Once this was done, I test fitted and probed a bit on how to get the raspberry pi, monitor and power system fitted inside the the table before moving on to sawing the plexiglass sheet into the same size as the table, and then drilling and countersinking the screw holes, temporarily fit the plexiglass while drilling the holes for the joystick + buttons. Some sanding and fixing of edges followed. I removed the plexiglass sheet and drilled and countersunk holes for screwing the joysticks to  the topside of the table underneath the plexiglass.

Moving on, I screwed in the joysticks and fitted the power adapters for the monitor, USB¬†hub and raspberry pi in the screen. I made 6 foam inserts to rest the monitor on and glued in place inside the table, wired up the monitor and put the monitor in. Removing the paint masking tape I realized that I used some shitty tape with much too¬†hard tacking adhesive, meaning that I managed to pull away a bunch of the foil/tape (the “paint” on the table, it’s not painted, but rather foiled with a layer of colored plastic). When I realized this I started rethinking a paint scheme I had already planned and decided to do some modifications to hide the errors and to possibly heighten the feeling of the table.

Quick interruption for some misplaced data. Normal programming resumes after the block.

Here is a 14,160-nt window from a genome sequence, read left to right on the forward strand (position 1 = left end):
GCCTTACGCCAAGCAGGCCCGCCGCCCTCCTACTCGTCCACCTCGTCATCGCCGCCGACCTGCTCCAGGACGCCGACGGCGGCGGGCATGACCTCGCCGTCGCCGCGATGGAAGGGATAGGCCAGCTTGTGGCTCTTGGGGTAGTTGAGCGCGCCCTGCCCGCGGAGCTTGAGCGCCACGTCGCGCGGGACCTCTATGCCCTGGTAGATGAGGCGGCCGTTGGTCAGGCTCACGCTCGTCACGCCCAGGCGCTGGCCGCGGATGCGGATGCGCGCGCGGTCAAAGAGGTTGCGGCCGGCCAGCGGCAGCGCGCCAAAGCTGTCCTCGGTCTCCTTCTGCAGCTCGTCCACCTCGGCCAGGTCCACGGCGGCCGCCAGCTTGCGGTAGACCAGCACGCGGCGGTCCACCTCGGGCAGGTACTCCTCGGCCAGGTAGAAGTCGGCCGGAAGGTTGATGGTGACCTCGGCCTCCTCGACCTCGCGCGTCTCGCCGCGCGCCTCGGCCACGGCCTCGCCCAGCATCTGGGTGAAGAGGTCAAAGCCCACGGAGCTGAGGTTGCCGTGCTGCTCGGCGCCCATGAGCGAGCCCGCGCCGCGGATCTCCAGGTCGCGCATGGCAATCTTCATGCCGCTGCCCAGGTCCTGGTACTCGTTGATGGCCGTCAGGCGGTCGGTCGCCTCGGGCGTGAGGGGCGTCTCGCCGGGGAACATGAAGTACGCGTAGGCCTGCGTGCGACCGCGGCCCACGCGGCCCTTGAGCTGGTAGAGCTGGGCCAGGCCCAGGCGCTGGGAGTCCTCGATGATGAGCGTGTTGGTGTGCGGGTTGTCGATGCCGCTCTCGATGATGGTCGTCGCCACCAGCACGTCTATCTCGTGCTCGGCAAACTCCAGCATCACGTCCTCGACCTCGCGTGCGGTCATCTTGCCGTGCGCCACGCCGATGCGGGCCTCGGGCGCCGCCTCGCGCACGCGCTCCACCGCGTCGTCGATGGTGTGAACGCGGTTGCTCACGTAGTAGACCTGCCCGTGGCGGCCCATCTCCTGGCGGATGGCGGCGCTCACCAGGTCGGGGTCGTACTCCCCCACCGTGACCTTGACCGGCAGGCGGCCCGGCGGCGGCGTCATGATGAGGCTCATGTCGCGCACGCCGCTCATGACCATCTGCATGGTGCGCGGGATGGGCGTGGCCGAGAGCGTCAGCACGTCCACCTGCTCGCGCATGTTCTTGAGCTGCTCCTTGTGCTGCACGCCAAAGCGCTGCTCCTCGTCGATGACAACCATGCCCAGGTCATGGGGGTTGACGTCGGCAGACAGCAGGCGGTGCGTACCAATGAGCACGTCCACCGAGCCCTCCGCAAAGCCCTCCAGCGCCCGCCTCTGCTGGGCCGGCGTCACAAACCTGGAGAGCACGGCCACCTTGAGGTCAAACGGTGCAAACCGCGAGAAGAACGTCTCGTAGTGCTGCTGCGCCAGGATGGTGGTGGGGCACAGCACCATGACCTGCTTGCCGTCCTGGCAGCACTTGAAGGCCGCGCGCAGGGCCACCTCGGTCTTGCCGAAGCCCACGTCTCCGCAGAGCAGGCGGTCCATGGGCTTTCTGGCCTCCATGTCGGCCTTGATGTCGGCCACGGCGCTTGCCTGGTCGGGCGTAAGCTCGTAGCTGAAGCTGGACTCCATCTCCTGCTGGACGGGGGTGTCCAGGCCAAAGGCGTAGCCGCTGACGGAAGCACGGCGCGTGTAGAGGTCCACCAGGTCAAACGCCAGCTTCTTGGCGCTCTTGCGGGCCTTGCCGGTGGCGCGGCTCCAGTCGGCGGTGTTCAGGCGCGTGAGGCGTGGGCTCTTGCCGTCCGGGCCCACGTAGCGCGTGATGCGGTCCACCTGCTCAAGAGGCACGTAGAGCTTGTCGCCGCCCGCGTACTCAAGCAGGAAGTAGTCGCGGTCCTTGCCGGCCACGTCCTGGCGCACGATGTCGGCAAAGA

I did the paintjob, made some simple paint masks etc and airbrushed the table with black borders, softish blue and red and green colors further softened with a few drops of white.